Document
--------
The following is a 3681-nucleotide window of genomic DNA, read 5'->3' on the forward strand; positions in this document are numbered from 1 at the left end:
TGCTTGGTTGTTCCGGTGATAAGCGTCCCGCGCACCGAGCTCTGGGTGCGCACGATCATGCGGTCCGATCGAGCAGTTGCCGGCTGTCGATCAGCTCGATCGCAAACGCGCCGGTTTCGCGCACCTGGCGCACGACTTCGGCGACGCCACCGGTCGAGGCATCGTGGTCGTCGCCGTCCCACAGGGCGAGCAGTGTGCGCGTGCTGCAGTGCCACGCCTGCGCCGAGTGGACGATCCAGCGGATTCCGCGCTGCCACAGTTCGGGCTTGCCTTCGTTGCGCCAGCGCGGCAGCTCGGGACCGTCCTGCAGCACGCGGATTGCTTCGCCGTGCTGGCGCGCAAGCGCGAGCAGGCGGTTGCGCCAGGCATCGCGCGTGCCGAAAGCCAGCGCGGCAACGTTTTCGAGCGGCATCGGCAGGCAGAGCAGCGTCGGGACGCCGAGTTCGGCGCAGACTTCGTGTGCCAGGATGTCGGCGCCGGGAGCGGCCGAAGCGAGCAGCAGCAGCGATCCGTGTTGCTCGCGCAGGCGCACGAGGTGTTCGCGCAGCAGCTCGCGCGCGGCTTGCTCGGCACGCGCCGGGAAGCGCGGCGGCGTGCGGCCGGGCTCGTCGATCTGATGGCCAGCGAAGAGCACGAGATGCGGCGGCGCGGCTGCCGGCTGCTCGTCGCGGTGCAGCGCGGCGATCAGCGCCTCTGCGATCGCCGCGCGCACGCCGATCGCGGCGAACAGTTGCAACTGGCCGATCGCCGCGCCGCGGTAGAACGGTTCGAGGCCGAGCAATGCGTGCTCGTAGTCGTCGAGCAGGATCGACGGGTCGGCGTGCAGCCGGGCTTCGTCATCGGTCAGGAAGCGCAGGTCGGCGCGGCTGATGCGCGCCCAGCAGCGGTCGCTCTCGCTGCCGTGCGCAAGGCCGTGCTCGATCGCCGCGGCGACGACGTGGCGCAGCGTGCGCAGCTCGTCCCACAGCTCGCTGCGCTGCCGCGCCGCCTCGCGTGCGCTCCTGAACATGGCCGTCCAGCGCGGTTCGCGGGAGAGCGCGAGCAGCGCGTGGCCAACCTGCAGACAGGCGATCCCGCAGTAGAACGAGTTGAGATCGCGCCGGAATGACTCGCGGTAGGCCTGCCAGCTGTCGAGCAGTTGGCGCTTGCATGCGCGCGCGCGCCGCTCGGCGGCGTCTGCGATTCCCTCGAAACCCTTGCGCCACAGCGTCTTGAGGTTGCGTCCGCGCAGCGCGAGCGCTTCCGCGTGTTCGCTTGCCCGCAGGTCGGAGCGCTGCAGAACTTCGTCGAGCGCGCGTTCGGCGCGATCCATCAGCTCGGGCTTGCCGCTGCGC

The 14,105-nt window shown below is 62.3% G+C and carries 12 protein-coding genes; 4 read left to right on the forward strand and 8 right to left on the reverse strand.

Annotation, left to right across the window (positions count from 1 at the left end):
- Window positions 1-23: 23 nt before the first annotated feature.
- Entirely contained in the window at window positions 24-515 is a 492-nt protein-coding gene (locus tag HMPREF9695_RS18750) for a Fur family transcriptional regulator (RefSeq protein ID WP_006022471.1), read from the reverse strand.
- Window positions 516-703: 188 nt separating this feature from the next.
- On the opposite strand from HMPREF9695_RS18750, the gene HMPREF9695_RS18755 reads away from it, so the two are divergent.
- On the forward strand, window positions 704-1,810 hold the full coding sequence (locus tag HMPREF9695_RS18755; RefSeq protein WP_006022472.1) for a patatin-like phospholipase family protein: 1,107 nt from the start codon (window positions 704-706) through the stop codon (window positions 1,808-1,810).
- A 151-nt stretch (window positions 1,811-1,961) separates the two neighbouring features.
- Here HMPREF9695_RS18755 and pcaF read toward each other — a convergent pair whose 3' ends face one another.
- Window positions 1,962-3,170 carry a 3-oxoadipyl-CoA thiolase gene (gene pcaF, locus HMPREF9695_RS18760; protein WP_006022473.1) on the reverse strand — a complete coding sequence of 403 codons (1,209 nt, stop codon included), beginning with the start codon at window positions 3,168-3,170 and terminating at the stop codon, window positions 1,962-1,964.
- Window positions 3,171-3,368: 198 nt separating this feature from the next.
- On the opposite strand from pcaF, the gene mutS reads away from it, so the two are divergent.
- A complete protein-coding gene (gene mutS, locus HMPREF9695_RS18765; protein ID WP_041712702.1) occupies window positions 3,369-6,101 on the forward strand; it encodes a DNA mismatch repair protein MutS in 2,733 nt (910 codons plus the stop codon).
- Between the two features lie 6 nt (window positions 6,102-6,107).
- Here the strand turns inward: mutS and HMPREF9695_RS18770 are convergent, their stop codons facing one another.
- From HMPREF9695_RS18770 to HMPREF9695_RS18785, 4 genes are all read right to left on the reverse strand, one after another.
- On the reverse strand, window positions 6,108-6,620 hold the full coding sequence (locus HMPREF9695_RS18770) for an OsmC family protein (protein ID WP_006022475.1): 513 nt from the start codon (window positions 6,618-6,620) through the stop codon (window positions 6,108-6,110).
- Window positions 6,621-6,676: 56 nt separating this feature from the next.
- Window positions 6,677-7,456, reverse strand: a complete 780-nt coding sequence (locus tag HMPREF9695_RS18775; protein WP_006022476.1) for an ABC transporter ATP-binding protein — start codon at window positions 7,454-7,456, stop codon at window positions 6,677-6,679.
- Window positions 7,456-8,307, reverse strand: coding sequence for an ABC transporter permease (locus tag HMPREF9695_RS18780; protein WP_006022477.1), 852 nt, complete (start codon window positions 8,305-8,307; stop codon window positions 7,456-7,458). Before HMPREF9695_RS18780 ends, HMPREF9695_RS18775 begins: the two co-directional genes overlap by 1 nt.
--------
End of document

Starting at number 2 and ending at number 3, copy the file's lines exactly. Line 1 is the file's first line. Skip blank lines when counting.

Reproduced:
TGCTTGGTTGTTCCGGTGATAAGCGTCCCGCGCACCGAGCTCTGGGTGCGCACGATCATGCGGTCCGATCGAGCAGTTGCCGGCTGTCGATCAGCTCGATCGCAAACGCGCCGGTTTCGCGCACCTGGCGCACGACTTCGGCGACGCCACCGGTCGAGGCATCGTGGTCGTCGCCGTCCCACAGGGCGAGCAGTGTGCGCGTGCTGCAGTGCCACGCCTGCGCCGAGTGGACGATCCAGCGGATTCCGCGCTGCCACAGTTCGGGCTTGCCTTCGTTGCGCCAGCGCGGCAGCTCGGGACCGTCCTGCAGCACGCGGATTGCTTCGCCGTGCTGGCGCGCAAGCGCGAGCAGGCGGTTGCGCCAGGCATCGCGCGTGCCGAAAGCCAGCGCGGCAACGTTTTCGAGCGGCATCGGCAGGCAGAGCAGCGTCGGGACGCCGAGTTCGGCGCAGACTTCGTGTGCCAGGATGTCGGCGCCGGGAGCGGCCGAAGCGAGCAGCAGCAGCGATCCGTGTTGCTCGCGCAGGCGCACGAGGTGTTCGCGCAGCAGCTCGCGCGCGGCTTGCTCGGCACGCGCCGGGAAGCGCGGCGGCGTGCGGCCGGGCTCGTCGATCTGATGGCCAGCGAAGAGCACGAGATGCGGCGGCGCGGCTGCCGGCTGCTCGTCGCGGTGCAGCGCGGCGATCAGCGCCTCTGCGATCGCCGCGCGCACGCCGATCGCGGCGAACAGTTGCAACTGGCCGATCGCCGCGCCGCGGTAGAACGGTTCGAGGCCGAGCAATGCGTGCTCGTAGTCGTCGAGCAGGATCGACGGGTCGGCGTGCAGCCGGGCTTCGTCATCGGTCAGGAAGCGCAGGTCGGCGCGGCTGATGCGCGCCCAGCAGCGGTCGCTCTCGCTGCCGTGCGCAAGGCCGTGCTCGATCGCCGCGGCGACGACGTGGCGCAGCGTGCGCAGCTCGTCCCACAGCTCGCTGCGCTGCCGCGCCGCCTCGCGTGCGCTCCTGAACATGGCCGTCCAGCGCGGTTCGCGGGAGAGCGCGAGCAGCGCGTGGCCAACCTGCAGACAGGCGATCCCGCAGTAGAACGAGTTGAGATCGCGCCGGAATGACTCGCGGTAGGCCTGCCAGCTGTCGAGCAGTTGGCGCTTGCATGCGCGCGCGCGCCGCTCGGCGGCGTCTGCGATTCCCTCGAAACCCTTGCGCCACAGCGTCTTGAGGTTGCGTCCGCGCAGCGCGAGCGCTTCCGCGTGTTCGCTTGCCCGCAGGTCGGAGCGCTGCAGAACTTCGTCGAGCGCGCGTTCGGCGCGATCCATCAGCTCGGGCTTGCCGCTGCGC

The 14,105-nt window shown below is 62.3% G+C and carries 12 protein-coding genes; 4 read left to right on the forward strand and 8 right to left on the reverse strand.